So once again, I have allowed myself to be swayed by the argument that the Electronic Media can aid in the search for my beloved Lysandra.  You can help me find her as well.  Simply go to the Facebook page I have created and have a look at the photo album entitled My friends.  The first portrait shows Lysandra as she appeared around 1745.  I appeal to anyone who might recognise the woman in this picture to contact me immediately by eMail.

Kind Regards,

Tuesday 28 June 2011

Can An Old Werewolf Be Taught New Tricks?

I had just finished tuning the harpsichord the other day, when my human friend Brian said that I should consider getting an electronic one to save the bother.  This was but the last in a series of ridiculous suggestions, which began when he decided that I needed to embrace the various technological advances of the twenty-first century.

The most absurd of his proposals, however, was that I should write a blog.  Since I am now obviously doing so, you will doubtless be wondering how he put me up to it.

Before I get to that, you need to know that I am not a total stranger to technology.  In fact, I have been using a PC since they first appeared in the early 1980s, when I began writing my memoirs about being a werewolf in the eighteenth century.  (In those days, I was known as Lady Llewellyn, the 26th Duchess of Caerfyrddin.)  After centuries of writing long letters by hand, I was intrigued by the possibility of making corrections elegantly, without the messy business of ink erasers - you know the kind, which scratch the ink from the paper, likely as not making a hole - or simply striking through the unwanted text and probably making a huge ink blot.  Ever wonder what the sand-shaker was for?

In any case, I began with WordStar 3.3.  Any of you humans who are old enough to remember WordStar will recall that it was a classic “green screen” programme, where What You See Is Not What You Get.  Nevertheless, I loved WordStar, as it really made writing a pleasure instead of a chore.  Back in those days, I even bought one of the first “schlepp-top” computers, so that I could write while travelling, which I do a great deal.  (In some later post, I may tell you something about my job at MI6.  To you Americans out there: MI6 is like the CIA, but with a British accent.)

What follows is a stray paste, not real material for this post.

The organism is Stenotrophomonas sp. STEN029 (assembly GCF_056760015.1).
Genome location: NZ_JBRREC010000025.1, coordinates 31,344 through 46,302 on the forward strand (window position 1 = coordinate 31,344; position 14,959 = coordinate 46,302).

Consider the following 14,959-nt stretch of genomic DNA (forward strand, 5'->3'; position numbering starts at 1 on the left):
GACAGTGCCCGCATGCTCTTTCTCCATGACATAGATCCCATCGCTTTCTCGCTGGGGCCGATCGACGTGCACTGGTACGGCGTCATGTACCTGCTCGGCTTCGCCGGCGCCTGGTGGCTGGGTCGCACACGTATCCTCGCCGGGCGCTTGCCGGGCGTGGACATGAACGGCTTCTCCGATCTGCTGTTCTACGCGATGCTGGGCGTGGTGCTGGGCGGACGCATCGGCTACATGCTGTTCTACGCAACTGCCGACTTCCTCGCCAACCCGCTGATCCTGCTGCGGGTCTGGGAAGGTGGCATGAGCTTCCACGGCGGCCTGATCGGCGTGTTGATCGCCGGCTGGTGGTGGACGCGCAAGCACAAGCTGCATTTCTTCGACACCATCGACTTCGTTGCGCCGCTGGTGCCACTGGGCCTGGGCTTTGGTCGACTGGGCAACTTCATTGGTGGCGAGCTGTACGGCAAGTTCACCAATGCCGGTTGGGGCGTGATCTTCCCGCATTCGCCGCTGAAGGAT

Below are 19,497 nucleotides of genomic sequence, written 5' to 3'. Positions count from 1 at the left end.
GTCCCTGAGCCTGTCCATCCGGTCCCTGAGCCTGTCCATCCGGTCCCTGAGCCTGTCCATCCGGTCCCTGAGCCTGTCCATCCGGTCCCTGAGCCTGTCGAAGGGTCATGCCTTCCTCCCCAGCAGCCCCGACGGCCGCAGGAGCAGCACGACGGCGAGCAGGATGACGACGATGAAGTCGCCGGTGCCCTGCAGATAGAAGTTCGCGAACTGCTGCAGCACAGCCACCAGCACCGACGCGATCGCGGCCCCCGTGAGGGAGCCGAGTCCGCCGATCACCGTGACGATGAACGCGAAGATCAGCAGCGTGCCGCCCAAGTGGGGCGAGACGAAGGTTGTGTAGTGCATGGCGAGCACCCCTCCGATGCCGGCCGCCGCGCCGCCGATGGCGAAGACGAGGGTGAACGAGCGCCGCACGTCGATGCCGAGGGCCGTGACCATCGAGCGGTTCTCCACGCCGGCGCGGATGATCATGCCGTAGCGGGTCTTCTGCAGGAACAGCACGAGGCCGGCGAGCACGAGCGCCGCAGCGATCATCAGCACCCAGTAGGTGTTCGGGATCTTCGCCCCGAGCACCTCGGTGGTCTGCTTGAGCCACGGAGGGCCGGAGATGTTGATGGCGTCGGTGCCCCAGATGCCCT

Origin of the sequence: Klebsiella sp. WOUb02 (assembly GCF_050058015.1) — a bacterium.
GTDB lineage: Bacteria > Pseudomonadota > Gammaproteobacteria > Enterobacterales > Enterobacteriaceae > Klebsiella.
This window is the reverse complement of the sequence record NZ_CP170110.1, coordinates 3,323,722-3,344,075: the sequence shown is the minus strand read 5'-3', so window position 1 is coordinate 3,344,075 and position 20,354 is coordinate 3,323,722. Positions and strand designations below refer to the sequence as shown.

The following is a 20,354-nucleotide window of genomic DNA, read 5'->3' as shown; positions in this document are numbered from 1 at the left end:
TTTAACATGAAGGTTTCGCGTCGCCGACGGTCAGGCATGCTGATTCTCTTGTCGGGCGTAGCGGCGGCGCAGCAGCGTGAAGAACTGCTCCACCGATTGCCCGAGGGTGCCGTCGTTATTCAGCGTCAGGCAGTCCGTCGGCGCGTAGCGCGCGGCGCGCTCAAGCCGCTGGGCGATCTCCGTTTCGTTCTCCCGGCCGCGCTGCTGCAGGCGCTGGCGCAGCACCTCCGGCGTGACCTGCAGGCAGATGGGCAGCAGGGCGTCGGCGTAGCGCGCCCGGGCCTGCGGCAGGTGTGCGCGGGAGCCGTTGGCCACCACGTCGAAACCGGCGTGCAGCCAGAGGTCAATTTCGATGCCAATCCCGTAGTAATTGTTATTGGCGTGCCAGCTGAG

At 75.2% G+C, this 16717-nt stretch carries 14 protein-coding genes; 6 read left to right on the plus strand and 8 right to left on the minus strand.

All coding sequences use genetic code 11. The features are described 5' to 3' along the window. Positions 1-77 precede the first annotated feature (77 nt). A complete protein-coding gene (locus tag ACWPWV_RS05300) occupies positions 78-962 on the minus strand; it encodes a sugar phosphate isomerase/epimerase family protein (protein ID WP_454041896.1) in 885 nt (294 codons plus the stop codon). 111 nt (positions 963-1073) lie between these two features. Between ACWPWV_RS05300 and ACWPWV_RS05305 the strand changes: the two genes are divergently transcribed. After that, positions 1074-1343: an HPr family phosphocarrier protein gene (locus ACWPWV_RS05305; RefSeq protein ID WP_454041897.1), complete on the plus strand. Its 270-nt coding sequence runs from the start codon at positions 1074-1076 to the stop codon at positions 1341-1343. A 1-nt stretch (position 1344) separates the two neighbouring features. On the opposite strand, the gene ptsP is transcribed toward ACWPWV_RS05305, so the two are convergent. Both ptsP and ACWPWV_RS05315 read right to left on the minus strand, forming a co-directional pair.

After WordStar came WordPerfect, also a green screen application but with a real WYSIWYG preview, which greatly saved on wasted paper.  At about the same time, Microsoft Word first appeared, but I remained loyal to WordPerfect for quite a long while.  Of course, hanging on to antiquated systems is one of my foibles, and has often gotten me into trouble in the past.  I was on the wrong side in 1793, for example, and had an unfortunate encounter with a guillotine.  (Yes, I got better, thank you.)

I seem to have digressed, as the topic of this post is actually how I am learning to use new technology.

For years, I have been content to use the computer as a glorified typewriter.  When someone first told me about the “World Wide Web” back in the 1990s, I was quite sceptical, partly because I am deathly afraid of spiders, but also because it seemed highly unlikely to me that the medium would ever become anything more than a playground for technology enthusiasts.  History has proved me wrong yet again, though not quite as badly as in 1914, when I tried to prevent World War One (you see how well that worked).  But I digress again.  As you know, the Internet has turned out to be more than a passing fad, and in fact I have used it occasionally myself. 

Which brings me to the actual point I was trying to make.  I was just saying to Brian the other day how much I prefer reading books to reading on a computer screen.  He is a former college professor, so I assumed that he would agree with me.  Quite the contrary.

“It just goes to show that you can’t teach an old dog new tricks,” he said.

“I beg your pardon, sir!  While I may be three thousand years old, I don’t look a day over forty.  And I am most definitely not a dog.  That is a term which we werewolves find most insulting.”